Festive demand for gold in India got off to a tepid start, with local prices still at a heavy discount to the global benchmark, a bad sign for a period when buying is typically strong.Though sales picked up this week with the onset of the festival season, demand was lower than usual, retailers said, even as jewellers splashed newspapers across the country with ads promising good deals and discounts.Following the nine-day Hindu festival of Navratri, India celebrates Dussehra on Thursday, when buying of gold jewellery, coins or bars is considered auspicious.The fourth quarter is typically a strong period for gold purchases in India, the world’s second biggest bullion consumer, due to festivals and weddings.”This year fewer customers are visiting our showrooms compared to last year,” said Tanya Rastogi, a director at Lala Jugal Kishore Jewellers in the northern state of Uttar Pradesh.”For the last two to three years, gold has been giving negative returns. It has badly affected investment demand,” Rastogi said.Still, next month India will celebrate Dhanteras and Diwali, when demand could improve, she added.Global gold prices are on track to post their third straight annual loss this year, already down nearly 40 percent since hitting a record high in 2011.Dealers in India were offering a discount of $8 to $12 an ounce this week, compared to $7 to $11 last week.Demand from rural areas has been hit particularly hard as farmers suffer from the first back-to-back drought in India in three decades.Two-thirds of gold demand in India comes from farmers and residents of small villages who see jewellery as way to store wealth. But lower-than-normal monsoon rainfall this year due to El Nino weather pattern has eroded rural incomes.”Demand from rural areas has moderated due to drought. Jewellers from the countryside made thin purchases in the last few weeks,” said a Mumbai-based dealer with a private bank.Elsewhere in Asia, demand remained lacklustre. In top consumer China, prices on the Shanghai Gold Exchange ticked up to a premium from a small discount late last week, though dealers at bullion banks said physical buying wasn’t strong.”Demand is very sluggish,” said Ronald Leung, chief dealer at Lee Cheong Gold Dealers Ltd in Hong Kong, adding that a strong dollar and a recent price rally was hurting demand.In Hong Kong this week, premiums dropped to 80 to 90 cents an ounce, from $1.20-$1.30 last week.
We recently asked whether Dart programming was dead, but news of its death might well have been exaggerated. Version 2 of the programming language has just been released, with a range of updates and changes that should cement its popularity with admirers and win new users too. With Dart playing a big part in Google’s much-anticipated Flutter and Fuchsia projects, there’s a possibility that version 2.0 represents a brand new chapter in Dart’s life. News of a Dart ‘reboot’ first emerged in February 2018. Anders Thorhauge Sandholm said at the time that “with Dart 2, we’ve dramatically strengthened and streamlined the type system, cleaned up the syntax, and rebuilt much of the developer tool chain from the ground up to make mobile and web development more enjoyable and productive.” It would appear that six months later the team have finally delivered on their promise. They’ll be hoping it makes a positive impact on the language’s wider adoption. What’s new in Dart 2.0? There’s a whole host of changes that Dart developers will love, all of which can be found in the changelog on GitHub. Most notable is a stronger typed system, which includes runtime checks that will capture errors more effectively, and, for those developers working on Flutter, you can now create an instance of a class without using the “new” keyword. Among other updates, other key changes to Dart include: “Functions marked async now run synchronously until the first await statement. Previously, they would return to the event loop once at the top of the function body before any code runs.” “Constants in the core libraries have been renamed from SCREAMING_CAPS to lowerCamelCase.” “…New methods have been added to core library classes. If you implement the interfaces of these classes, you will need to implement the new methods.” All the changes you’ll find in Dart 2.0 amount to the same thing: improving the developer experience and making the code more readable. The obvious context to all this ‘reboot’ is that Google is betting on the growth of Flutter and Fuchsia over the next few years. With these improvements, it’s possible that we’ll begin to see Dart’s fortunes changing. CodeMentor may have called Dart the ‘worst programming language to learn in 2018’ at the start of the year, but it will be interesting to see if it’s popularity has grown by the time we hit 2019. You can download Dart 2.0.0 for Windows, Mac, and Linux here.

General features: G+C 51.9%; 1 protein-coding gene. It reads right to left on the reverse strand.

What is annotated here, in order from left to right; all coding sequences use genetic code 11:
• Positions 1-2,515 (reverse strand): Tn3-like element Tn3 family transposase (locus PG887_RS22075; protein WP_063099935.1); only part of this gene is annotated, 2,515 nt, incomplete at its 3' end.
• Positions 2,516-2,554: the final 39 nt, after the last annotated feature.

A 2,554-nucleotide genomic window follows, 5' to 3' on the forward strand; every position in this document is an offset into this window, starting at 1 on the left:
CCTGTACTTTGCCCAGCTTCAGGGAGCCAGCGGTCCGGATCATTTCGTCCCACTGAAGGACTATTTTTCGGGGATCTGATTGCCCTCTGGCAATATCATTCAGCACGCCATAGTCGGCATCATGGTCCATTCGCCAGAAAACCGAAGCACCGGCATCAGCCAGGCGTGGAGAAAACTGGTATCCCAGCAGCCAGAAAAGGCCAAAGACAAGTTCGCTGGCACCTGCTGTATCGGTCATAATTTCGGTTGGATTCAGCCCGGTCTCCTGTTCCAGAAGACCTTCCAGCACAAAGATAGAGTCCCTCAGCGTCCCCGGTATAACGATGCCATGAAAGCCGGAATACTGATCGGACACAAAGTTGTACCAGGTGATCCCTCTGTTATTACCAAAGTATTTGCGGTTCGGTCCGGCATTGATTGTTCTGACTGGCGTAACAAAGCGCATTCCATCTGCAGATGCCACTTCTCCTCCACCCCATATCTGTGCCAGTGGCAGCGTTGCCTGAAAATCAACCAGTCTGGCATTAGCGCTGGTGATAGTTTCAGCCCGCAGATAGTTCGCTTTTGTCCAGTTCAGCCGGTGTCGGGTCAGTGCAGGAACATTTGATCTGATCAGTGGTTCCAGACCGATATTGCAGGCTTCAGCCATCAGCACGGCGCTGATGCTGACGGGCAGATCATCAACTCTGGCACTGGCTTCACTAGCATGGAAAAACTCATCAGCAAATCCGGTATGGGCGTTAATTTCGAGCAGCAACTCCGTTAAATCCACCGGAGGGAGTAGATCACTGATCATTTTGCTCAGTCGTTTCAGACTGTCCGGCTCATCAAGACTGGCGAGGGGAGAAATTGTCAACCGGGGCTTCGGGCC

The U.S. Defense Advanced Research Projects Agency ( DARPA) has come out with AI-based forensic tools to catch deepfakes, first reported by MIT technology review yesterday. According to MIT Technology Review, the development of more tools is currently under progress to expose fake images and revenge porn videos on the web. DARPA’s deepfake mission project was announced earlier this year. Alec Baldwin on Saturday Night Live face swapped with Donald Trump As mentioned in the MediFor blog post, “While many manipulations are benign, performed for fun or for artistic value, others are for adversarial purposes, such as propaganda or misinformation campaigns”. This is one of the major reasons why DARPA Forensics experts are keen on finding methods to detect deepfakes videos and images How did deepfakes originate? Back in December 2017, a Reddit user named “DeepFakes” posted extremely real-looking explicit videos of celebrities. He used deep learning techniques to insert celebrities’ faces into adult movies. Using Deep learning, one can combine and superimpose existing images and videos onto original images or videos to create realistic-seeming fake videos. As per the MIT technology review,“Video forgeries are done using a machine-learning technique — generative modeling — lets a computer learn from real data before producing fake examples that are statistically similar”. Video tampering is done using two neural networks — generative adversarial networks which work in conjunction “to produce ever more convincing fakes”. Why are deepfakes toxic? An app named FakeApp was released earlier this year which helped create deepfakes quite easily. FakeApp uses neural networking tools developed by Google’s AI division. The app trains itself to perform image-recognition tasks using trial and error. Ever since its release, the app has been downloaded more than 120,000 times. In fact, there are tutorials online on how to create deepfakes. Apart from this, there are regular requests on deepfake forums, asking users for help in creating face-swap porn videos of ex-girlfriends, classmates, politicians, celebrities, and teachers. Deepfakes is even be used to create fake news such as world leaders declaring war on a country. The toxic potential of this technology has led to a growing concern as deepfakes have become a powerful tool for harassing people. Once deepfakes found their way on the world wide web, many websites such as Twitter and PornHub, banned them from being posted on their platforms. Reddit also announced a ban on deepfakes, earlier this year, killing The “deepfakes” subreddit which had more than 90,000 subscribers, entirely. MediFor: DARPA’s AI weapon to counter deepfakes DARPA’s Media Forensics group, also known as MediFor, works in a group along with other researchers is set on developing AI tools for deepfakes. It is currently focusing on four techniques to catch the audiovisual discrepancies present in a forged video. This includes analyzing lip sync, detecting speaker inconsistency, scene inconsistency and content insertions. One technique comes from a team led by Professor Siwei Lyu of SUNY Albany. Lyu mentioned that they “generated about 50 fake videos and tried a bunch of traditional forensics methods. They worked on and off, but not very well”. As the deepfakes are created using static images, Lyu noticed that that the faces in deepfakes videos rarely blink and that eye-movement, if present, is quite unnatural. An academic paper titled “In Ictu Oculi: Exposing AI Generated Fake Face Videos by Detecting Eye Blinking,” by Yuezun Li, Ming-Ching Chang and Siwei Lyu explains a method to detect forged videos. It makes use of Long-term Recurrent Convolutional Networks (LRCN). According to the research paper, people, on an average, blink about 17 times a minute or 0.283 times per second. This rate increases with conversation and decreases while reading. There are a lot of other techniques which are used for eye blink detection such as detecting the eye state by computing the vertical distance between eyelids, measuring eye aspect ratio ( EAR ), and using the convolutional neural network (CNN) to detect open and closed eye states. But, Li, Chang, and Lyu use a different approach. They rely on Long-term Recurrent Convolutional Networks (LRCN) model. They first perform pre-processing to identify facial features and normalize the video frame orientation. Then, they pass cropped eye images into the LRCN for evaluation. This technique is quite effective. It is also better as compared to other approaches, with a reported accuracy of 0.99 (LRCN) compared to 0.98 (CNN) and 0.79 (EAR). However, Lyu says that a skilled video editor can fix the non-blinking deepfakes by using images that shows blinking eyes. But, Lyu’s team has a secret effective technique in the works to fix even that, though he hasn’t divulged any details. Others in DARPA are on the look-out for similar cues such as strange head movements, odd eye color, etc as these little details are leading the team even closer to detection of deepfakes. As mentioned in the MIT Technology review post, “the arrival of these forensics tools may simply signal the beginning of an AI-powered arms race between video forgers and digital sleuths” and how”. Also, MediFor states that “If successful, the MediFor platform will automatically detect manipulations, provide detailed information about how these manipulations were performed, and reason about the overall integrity of visual media to facilitate decisions regarding the use of any questionable image or video”. Deepfakes need to stop and the U.S. Defense Advanced Research Projects Agency ( DARPA) seems all set to fight against them. 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